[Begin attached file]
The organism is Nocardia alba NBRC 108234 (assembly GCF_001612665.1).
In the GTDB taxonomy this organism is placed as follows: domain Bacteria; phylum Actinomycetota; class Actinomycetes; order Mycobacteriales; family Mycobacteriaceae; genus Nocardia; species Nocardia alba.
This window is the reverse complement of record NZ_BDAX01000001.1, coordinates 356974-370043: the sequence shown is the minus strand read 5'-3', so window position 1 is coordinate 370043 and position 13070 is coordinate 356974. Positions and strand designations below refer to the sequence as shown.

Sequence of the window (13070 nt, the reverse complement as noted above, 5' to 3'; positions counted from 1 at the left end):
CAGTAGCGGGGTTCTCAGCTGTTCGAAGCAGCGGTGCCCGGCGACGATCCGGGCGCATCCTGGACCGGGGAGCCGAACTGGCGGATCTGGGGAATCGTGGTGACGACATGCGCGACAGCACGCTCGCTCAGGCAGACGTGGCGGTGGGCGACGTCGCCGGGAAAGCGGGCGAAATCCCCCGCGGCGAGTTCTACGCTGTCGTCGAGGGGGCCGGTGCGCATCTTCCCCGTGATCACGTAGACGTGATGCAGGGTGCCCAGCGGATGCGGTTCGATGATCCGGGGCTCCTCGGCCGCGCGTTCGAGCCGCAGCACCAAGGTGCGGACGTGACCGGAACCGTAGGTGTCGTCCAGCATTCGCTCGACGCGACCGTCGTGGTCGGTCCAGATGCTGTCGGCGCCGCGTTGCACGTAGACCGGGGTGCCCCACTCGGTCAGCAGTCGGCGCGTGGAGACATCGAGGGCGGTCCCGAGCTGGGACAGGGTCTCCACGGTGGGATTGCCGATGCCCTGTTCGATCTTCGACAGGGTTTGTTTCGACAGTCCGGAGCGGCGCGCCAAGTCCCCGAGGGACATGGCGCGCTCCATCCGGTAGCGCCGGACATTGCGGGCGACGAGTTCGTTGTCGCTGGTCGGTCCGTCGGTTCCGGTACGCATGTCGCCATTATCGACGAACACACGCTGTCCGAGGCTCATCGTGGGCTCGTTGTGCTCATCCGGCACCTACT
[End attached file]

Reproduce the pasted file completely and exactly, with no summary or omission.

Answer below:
The organism is Nocardia alba NBRC 108234 (assembly GCF_001612665.1).
In the GTDB taxonomy this organism is placed as follows: domain Bacteria; phylum Actinomycetota; class Actinomycetes; order Mycobacteriales; family Mycobacteriaceae; genus Nocardia; species Nocardia alba.
This window is the reverse complement of record NZ_BDAX01000001.1, coordinates 356974-370043: the sequence shown is the minus strand read 5'-3', so window position 1 is coordinate 370043 and position 13070 is coordinate 356974. Positions and strand designations below refer to the sequence as shown.

Sequence of the window (13070 nt, the reverse complement as noted above, 5' to 3'; positions counted from 1 at the left end):
CAGTAGCGGGGTTCTCAGCTGTTCGAAGCAGCGGTGCCCGGCGACGATCCGGGCGCATCCTGGACCGGGGAGCCGAACTGGCGGATCTGGGGAATCGTGGTGACGACATGCGCGACAGCACGCTCGCTCAGGCAGACGTGGCGGTGGGCGACGTCGCCGGGAAAGCGGGCGAAATCCCCCGCGGCGAGTTCTACGCTGTCGTCGAGGGGGCCGGTGCGCATCTTCCCCGTGATCACGTAGACGTGATGCAGGGTGCCCAGCGGATGCGGTTCGATGATCCGGGGCTCCTCGGCCGCGCGTTCGAGCCGCAGCACCAAGGTGCGGACGTGACCGGAACCGTAGGTGTCGTCCAGCATTCGCTCGACGCGACCGTCGTGGTCGGTCCAGATGCTGTCGGCGCCGCGTTGCACGTAGACCGGGGTGCCCCACTCGGTCAGCAGTCGGCGCGTGGAGACATCGAGGGCGGTCCCGAGCTGGGACAGGGTCTCCACGGTGGGATTGCCGATGCCCTGTTCGATCTTCGACAGGGTTTGTTTCGACAGTCCGGAGCGGCGCGCCAAGTCCCCGAGGGACATGGCGCGCTCCATCCGGTAGCGCCGGACATTGCGGGCGACGAGTTCGTTGTCGCTGGTCGGTCCGTCGGTTCCGGTACGCATGTCGCCATTATCGACGAACACACGCTGTCCGAGGCTCATCGTGGGCTCGTTGTGCTCATCCGGCACCTACT